Performance Management

by Peter Parkes

Measurement

Historically, measurement of performance was a manual process, often by inspection, and paper based, maybe followed up with consolidation into a simple spreadsheet or database.

Ideally, measurement of business processes should be automatic and in-process where practical. In-process simply means that the measurement should fall out of the process and not introduce additional work. An example of this would be use of the call centre system itself to generate the numbers, such as the volume of calls, average waiting time, average call length and proportion of abandoned calls.

This is facilitated now by the introduction of computer systems to assist in many departments. Information can usually be pulled directly from these individual systems into a database or MS Excel with some basic knowledge of programming in spreadsheet applications. Alternatively, it could be configured and sufficient knowledge transferred in-house for its up-keep for the price of a few consultancy days by your IT department or a consultant.

Case study

Daventry Council rated the tailoring of a simple MIS system for their customer services team as having equal value to the introduction of a computer-based Customer Relationship Management System that cost 100 times more; together, these systems helped them to achieve top ranking nationally for some of their services.

What to measure?

Measures should flow from the organisation’s strategy, but this is not always visible at lower levels of the organisation, and sometimes the link gets broken. Can you relate your measures back to the organisation’s overall objectives? If not, ask your management for clarification, as otherwise the measures are not likely to help either of you, even if they are somehow met.

Sometimes measures are applied to the wrong thing; in other words, you can measure something, but what you do doesn’t really affect the outcome. One way of checking for practicality is to apply a set of criteria known as SMART (Specific, Measurable, Achievable, Realistic, and Time-based).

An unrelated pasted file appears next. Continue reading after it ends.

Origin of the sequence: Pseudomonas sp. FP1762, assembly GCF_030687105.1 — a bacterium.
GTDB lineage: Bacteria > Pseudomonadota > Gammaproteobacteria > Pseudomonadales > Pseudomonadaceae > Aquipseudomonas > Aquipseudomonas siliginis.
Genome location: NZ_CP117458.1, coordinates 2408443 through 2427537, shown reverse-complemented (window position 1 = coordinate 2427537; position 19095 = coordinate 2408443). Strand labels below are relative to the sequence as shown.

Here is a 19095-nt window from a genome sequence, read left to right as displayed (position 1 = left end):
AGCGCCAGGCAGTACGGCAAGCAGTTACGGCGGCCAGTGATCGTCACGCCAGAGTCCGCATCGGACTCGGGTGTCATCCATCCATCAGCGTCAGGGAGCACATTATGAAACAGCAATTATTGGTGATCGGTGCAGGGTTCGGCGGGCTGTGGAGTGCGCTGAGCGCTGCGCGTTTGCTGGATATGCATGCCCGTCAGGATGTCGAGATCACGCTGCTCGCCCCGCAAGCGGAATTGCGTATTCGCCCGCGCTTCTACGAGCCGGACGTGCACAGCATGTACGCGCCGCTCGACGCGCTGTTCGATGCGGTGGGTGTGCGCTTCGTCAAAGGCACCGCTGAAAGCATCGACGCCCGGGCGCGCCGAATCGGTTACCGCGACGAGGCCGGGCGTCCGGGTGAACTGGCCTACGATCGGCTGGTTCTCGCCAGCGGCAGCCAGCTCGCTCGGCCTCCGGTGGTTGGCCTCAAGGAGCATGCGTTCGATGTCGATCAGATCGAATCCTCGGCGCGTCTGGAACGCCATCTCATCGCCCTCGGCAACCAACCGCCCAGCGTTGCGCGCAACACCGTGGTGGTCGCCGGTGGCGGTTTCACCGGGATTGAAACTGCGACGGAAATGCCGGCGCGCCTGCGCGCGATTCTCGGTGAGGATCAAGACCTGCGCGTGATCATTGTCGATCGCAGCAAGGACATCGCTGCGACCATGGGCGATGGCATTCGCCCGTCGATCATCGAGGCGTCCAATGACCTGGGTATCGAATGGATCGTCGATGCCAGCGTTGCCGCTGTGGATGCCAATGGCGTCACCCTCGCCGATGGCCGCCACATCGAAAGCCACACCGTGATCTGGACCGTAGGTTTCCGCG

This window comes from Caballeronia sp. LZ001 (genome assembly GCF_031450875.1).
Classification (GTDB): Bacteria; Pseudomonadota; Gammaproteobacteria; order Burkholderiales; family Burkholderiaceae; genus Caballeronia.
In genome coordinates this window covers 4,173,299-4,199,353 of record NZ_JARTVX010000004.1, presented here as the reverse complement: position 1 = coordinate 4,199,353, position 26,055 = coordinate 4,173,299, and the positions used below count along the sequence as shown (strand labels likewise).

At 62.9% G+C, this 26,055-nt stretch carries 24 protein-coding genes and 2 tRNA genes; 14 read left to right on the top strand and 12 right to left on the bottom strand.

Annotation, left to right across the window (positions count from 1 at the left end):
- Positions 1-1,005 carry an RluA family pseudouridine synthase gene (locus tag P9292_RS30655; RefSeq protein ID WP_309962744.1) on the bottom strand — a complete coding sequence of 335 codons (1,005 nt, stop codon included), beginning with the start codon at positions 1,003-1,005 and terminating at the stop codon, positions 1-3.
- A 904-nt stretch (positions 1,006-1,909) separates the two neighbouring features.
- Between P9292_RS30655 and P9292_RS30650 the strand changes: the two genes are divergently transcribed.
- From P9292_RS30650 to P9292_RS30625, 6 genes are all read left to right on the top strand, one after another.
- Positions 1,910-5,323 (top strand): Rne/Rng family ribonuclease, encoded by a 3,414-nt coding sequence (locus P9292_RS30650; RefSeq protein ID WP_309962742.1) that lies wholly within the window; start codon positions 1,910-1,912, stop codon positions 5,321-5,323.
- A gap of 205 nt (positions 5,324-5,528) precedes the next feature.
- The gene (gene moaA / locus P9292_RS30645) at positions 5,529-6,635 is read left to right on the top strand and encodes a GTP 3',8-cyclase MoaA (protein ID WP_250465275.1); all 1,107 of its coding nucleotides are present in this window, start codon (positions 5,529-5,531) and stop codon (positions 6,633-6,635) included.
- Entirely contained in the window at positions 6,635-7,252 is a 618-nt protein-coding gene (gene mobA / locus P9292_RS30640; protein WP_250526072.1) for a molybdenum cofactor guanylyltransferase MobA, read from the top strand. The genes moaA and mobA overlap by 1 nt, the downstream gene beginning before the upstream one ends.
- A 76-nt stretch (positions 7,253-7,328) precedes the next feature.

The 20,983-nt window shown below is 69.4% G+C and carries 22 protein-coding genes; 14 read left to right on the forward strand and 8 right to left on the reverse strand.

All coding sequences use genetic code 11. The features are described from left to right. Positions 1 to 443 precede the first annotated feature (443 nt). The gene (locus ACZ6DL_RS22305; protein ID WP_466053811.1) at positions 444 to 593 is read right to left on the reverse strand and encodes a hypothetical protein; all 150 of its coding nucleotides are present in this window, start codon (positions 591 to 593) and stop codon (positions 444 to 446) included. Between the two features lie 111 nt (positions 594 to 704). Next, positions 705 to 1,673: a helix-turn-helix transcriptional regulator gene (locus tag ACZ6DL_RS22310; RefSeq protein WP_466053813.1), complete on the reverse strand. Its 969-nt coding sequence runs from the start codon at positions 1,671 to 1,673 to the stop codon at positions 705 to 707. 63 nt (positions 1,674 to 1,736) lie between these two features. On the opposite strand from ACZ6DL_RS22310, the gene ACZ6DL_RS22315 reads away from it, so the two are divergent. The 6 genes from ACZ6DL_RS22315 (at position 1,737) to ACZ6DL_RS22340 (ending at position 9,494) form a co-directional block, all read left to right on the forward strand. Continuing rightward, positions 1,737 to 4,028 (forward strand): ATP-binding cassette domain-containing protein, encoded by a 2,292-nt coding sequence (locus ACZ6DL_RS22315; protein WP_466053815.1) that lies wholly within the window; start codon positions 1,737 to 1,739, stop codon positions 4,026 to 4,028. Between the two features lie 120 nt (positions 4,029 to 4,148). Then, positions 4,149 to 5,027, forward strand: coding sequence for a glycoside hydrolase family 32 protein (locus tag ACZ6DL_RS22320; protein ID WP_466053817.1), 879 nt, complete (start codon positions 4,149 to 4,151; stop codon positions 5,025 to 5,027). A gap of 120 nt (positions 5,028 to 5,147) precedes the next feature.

Points to consider

The automated collection of data offers solutions to a number of managerial problems with measurement.

Quantity

How many indicators do we measure? Although we only need a handful of indicators to get the feel for performance, different departments, such as HR, Finance, Sales, Operations and Safety, will each need a different perspective.

Always remember that manual collection and collation of performance information places a burden on staff and administrators. Automated collection reduces this overhead cost and gives us greater flexibility.

Bias

When we are asked how well we are doing, it’s obviously a bit of a leading question. Extracting data directly from the process takes out much of the bias.

Frequency

When do we need the info? Of course, we need it when we need it. This is not necessarily at a specific time interval, such as monthly. It is the old IT dream of ‘the right information at the right time, at the touch of a button’. When using manual systems, it’s important not to overburden operational teams or administration with measurement at frequencies which offer no value. If we have an annual target, do we really need to measure every week?

Affecting what you measure

In any system, measurement can, and usually will cause changes to the system. As we emphasise the bits that we measure, we also affect those bits that we don’t.